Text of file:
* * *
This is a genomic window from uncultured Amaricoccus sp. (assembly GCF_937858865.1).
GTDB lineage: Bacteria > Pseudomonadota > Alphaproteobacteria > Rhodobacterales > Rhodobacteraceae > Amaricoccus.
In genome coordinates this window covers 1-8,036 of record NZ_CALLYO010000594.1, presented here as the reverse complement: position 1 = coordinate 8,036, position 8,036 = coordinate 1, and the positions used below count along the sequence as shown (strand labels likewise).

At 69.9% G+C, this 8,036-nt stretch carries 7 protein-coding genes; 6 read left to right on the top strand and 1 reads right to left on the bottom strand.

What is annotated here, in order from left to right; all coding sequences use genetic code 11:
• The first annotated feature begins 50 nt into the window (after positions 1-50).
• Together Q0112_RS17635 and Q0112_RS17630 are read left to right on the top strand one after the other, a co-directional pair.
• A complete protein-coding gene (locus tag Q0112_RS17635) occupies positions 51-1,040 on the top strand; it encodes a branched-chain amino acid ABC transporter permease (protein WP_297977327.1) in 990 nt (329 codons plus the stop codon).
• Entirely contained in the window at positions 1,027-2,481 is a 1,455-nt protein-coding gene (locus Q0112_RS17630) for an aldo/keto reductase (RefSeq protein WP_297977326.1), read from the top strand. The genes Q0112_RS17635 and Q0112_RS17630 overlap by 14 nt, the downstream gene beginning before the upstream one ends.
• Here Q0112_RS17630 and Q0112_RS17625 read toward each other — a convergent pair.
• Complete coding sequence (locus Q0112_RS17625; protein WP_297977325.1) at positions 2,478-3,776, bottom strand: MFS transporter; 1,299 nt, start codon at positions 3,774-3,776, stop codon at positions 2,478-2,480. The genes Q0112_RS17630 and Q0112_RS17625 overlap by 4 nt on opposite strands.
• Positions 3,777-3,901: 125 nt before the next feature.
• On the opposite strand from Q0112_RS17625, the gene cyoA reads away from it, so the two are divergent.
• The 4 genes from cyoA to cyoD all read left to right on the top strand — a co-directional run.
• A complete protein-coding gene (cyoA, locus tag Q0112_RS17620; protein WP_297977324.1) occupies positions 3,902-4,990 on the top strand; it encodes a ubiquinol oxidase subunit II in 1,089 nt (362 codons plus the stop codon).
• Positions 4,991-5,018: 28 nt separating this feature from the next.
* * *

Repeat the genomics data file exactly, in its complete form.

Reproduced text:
This is a genomic window from uncultured Amaricoccus sp. (assembly GCF_937858865.1).
GTDB lineage: Bacteria > Pseudomonadota > Alphaproteobacteria > Rhodobacterales > Rhodobacteraceae > Amaricoccus.
In genome coordinates this window covers 1-8,036 of record NZ_CALLYO010000594.1, presented here as the reverse complement: position 1 = coordinate 8,036, position 8,036 = coordinate 1, and the positions used below count along the sequence as shown (strand labels likewise).

At 69.9% G+C, this 8,036-nt stretch carries 7 protein-coding genes; 6 read left to right on the top strand and 1 reads right to left on the bottom strand.

What is annotated here, in order from left to right; all coding sequences use genetic code 11:
• The first annotated feature begins 50 nt into the window (after positions 1-50).
• Together Q0112_RS17635 and Q0112_RS17630 are read left to right on the top strand one after the other, a co-directional pair.
• A complete protein-coding gene (locus tag Q0112_RS17635) occupies positions 51-1,040 on the top strand; it encodes a branched-chain amino acid ABC transporter permease (protein WP_297977327.1) in 990 nt (329 codons plus the stop codon).
• Entirely contained in the window at positions 1,027-2,481 is a 1,455-nt protein-coding gene (locus Q0112_RS17630) for an aldo/keto reductase (RefSeq protein WP_297977326.1), read from the top strand. The genes Q0112_RS17635 and Q0112_RS17630 overlap by 14 nt, the downstream gene beginning before the upstream one ends.
• Here Q0112_RS17630 and Q0112_RS17625 read toward each other — a convergent pair.
• Complete coding sequence (locus Q0112_RS17625; protein WP_297977325.1) at positions 2,478-3,776, bottom strand: MFS transporter; 1,299 nt, start codon at positions 3,774-3,776, stop codon at positions 2,478-2,480. The genes Q0112_RS17630 and Q0112_RS17625 overlap by 4 nt on opposite strands.
• Positions 3,777-3,901: 125 nt before the next feature.
• On the opposite strand from Q0112_RS17625, the gene cyoA reads away from it, so the two are divergent.
• The 4 genes from cyoA to cyoD all read left to right on the top strand — a co-directional run.
• A complete protein-coding gene (cyoA, locus tag Q0112_RS17620; protein WP_297977324.1) occupies positions 3,902-4,990 on the top strand; it encodes a ubiquinol oxidase subunit II in 1,089 nt (362 codons plus the stop codon).
• Positions 4,991-5,018: 28 nt separating this feature from the next.